What will the administrators do?

Came aross this really informative article on the wonderful BBC News, as usual well writtten and will answer a few questions, full artile is here.

The insolvencies of Woolworths and MFI present their newly appointed administrators with some tough tasks.

Dozens of staff from the two insolvency firms concerned are busily putting themselves in the shoes of the former management.

Their task is to try to retrieve something for the creditors - the taxman, banks, other lenders, and possibly even the unsecured creditors like suppliers and customers.
All that means dealing with staff, including making some redundant, running or shutting stores as appropriate, moving stock around, and assessing the levels of debts and the value of assets in the companies.

'On the hoof'

The administrators will be talking to creditors, suppliers, customers and, most importantly, trying to find a buyer for all or parts of the now insolvent businesses.

If you can't get enough information I'm afraid the only answer is to close everything down
Christopher Morris, former liquidator to collapsed BCCI bank
One of the UK's leading insolvency experts, Christopher Morris of Begbies Traynor, says all this can, not surprisingly, be very difficult to do.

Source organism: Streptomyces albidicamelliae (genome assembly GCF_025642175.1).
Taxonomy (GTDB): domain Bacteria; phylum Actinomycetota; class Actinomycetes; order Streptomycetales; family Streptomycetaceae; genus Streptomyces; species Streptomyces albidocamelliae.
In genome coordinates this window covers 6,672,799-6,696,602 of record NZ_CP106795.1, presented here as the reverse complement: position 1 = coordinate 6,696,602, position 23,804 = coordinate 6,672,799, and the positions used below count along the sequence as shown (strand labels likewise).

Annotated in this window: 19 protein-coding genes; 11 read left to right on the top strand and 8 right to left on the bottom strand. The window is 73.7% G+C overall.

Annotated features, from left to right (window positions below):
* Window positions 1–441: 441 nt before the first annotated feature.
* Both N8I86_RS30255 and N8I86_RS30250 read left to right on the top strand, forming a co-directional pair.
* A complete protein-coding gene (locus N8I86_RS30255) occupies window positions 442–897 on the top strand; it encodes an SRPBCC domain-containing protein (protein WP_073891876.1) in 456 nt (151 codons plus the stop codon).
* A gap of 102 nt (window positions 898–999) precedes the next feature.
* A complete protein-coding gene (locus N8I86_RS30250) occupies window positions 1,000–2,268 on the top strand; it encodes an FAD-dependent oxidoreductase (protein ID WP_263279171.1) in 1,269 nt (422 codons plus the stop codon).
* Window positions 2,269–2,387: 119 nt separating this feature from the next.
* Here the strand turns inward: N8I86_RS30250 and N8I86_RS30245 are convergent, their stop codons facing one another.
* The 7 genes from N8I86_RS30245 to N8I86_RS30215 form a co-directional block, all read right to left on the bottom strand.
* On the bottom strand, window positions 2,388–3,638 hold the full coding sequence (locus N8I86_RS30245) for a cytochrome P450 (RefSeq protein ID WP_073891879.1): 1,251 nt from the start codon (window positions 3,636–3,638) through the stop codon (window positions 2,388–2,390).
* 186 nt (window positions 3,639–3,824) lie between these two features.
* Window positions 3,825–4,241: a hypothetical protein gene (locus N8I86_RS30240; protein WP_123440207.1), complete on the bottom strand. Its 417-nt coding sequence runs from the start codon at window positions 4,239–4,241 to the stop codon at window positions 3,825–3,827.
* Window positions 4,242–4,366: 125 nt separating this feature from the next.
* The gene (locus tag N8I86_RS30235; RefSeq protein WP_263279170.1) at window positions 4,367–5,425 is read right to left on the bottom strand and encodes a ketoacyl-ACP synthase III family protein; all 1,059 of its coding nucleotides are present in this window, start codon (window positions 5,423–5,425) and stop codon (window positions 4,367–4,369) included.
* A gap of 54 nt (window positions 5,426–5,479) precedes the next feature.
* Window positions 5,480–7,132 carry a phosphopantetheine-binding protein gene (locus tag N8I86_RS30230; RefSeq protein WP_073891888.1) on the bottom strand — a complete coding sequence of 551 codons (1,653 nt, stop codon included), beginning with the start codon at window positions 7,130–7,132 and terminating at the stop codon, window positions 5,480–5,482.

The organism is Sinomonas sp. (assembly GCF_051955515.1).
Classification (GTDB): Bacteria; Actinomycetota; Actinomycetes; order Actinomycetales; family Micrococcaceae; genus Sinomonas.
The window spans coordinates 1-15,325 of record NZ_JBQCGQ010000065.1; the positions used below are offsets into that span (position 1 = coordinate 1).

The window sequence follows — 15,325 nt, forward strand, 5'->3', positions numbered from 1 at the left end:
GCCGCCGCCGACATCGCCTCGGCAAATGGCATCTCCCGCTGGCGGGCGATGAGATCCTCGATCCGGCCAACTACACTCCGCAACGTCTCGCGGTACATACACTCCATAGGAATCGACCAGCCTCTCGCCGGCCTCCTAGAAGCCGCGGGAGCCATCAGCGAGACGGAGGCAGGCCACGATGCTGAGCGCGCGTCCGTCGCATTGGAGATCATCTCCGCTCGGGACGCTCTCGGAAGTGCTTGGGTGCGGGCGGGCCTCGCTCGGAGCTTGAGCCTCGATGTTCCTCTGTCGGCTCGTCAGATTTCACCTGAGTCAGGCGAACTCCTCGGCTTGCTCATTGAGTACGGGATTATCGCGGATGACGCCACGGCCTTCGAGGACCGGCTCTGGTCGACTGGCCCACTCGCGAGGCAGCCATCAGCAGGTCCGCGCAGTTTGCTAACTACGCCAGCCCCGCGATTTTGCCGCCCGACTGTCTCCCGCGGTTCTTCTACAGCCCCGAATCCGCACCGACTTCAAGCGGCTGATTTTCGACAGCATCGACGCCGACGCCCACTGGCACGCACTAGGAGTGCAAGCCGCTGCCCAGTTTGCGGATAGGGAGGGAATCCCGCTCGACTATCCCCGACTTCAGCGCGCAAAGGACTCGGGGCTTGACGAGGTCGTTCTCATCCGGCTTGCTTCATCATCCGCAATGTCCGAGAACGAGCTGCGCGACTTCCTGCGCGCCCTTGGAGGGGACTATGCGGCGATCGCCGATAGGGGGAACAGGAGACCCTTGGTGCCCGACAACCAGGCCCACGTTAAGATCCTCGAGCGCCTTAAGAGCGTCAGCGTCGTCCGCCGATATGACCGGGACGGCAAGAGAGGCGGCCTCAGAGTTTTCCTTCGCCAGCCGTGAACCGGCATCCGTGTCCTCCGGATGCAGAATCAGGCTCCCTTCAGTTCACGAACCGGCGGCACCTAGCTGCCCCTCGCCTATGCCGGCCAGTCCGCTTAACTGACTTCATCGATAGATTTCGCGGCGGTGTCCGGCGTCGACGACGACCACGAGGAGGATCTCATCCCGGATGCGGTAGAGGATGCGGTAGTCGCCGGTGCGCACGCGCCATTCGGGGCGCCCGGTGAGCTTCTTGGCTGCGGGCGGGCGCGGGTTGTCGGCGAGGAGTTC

"Sometimes you are lucky enough to have had a bit of a lead in and some time to plan the administration," he says.
"Other times the problems of the company come to a head very quickly - you go in with a zero knowledge base."

In some cases, plans have to made up on the hoof.
"Information gathering can be very difficult where you have low staff morale," Mr Morris says.
"You can get stocks disappearing, other company assets disappearing; you may get little co-operation from the management and if you can't get enough information I'm afraid the only answer is to close everything down," he warns.

Generating cash

Closing stores before Christmas when many make almost all their annual profit might turn out to be a mistake.

Stores may stay open to generate cash
However the administrators take over all the powers the now ex-directors had.
Bank accounts will be frozen by the creditor banks so new ones will be opened.